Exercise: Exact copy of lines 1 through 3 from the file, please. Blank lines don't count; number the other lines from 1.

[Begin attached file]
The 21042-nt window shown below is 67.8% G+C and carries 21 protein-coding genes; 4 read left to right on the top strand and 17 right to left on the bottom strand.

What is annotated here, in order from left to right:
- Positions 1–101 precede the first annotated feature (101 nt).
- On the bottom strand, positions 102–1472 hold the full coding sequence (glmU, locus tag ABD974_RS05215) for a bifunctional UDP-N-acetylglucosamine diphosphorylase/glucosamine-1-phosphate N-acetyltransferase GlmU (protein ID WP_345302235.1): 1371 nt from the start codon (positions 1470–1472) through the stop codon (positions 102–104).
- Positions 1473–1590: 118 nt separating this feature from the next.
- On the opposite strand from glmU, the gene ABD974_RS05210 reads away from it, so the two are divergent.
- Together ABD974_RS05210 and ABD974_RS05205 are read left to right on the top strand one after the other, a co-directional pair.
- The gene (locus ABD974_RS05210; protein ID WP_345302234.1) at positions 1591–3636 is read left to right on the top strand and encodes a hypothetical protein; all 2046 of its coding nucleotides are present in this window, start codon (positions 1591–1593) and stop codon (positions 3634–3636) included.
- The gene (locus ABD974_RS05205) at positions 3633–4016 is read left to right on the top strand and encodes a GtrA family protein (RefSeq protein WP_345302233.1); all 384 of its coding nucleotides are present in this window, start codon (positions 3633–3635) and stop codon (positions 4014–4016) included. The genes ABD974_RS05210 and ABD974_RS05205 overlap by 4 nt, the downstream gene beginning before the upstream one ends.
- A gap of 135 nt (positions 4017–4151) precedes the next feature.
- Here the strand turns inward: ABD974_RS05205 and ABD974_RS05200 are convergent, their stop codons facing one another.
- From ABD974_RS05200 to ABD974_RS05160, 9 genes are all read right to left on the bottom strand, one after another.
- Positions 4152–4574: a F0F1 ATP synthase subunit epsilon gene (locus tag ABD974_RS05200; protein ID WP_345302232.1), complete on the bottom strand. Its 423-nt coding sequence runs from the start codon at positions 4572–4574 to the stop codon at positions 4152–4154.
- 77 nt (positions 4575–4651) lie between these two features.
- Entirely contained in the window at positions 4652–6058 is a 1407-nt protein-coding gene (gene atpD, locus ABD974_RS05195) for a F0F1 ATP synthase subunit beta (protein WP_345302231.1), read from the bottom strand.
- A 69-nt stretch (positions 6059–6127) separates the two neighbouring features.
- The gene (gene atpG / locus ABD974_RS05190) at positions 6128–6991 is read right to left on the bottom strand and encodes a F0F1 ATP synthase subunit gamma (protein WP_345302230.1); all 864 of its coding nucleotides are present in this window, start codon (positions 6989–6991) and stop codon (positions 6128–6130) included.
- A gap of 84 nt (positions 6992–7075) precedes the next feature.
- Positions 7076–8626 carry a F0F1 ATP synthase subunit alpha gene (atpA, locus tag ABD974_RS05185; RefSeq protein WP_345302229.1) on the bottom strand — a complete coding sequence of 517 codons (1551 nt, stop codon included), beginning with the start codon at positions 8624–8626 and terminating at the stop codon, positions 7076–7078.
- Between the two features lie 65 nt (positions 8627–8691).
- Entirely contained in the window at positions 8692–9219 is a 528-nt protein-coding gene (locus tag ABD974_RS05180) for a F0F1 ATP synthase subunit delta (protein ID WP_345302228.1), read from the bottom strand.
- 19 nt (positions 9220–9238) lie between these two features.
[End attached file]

The 21042-nt window shown below is 67.8% G+C and carries 21 protein-coding genes; 4 read left to right on the top strand and 17 right to left on the bottom strand.

What is annotated here, in order from left to right:
- Positions 1–101 precede the first annotated feature (101 nt).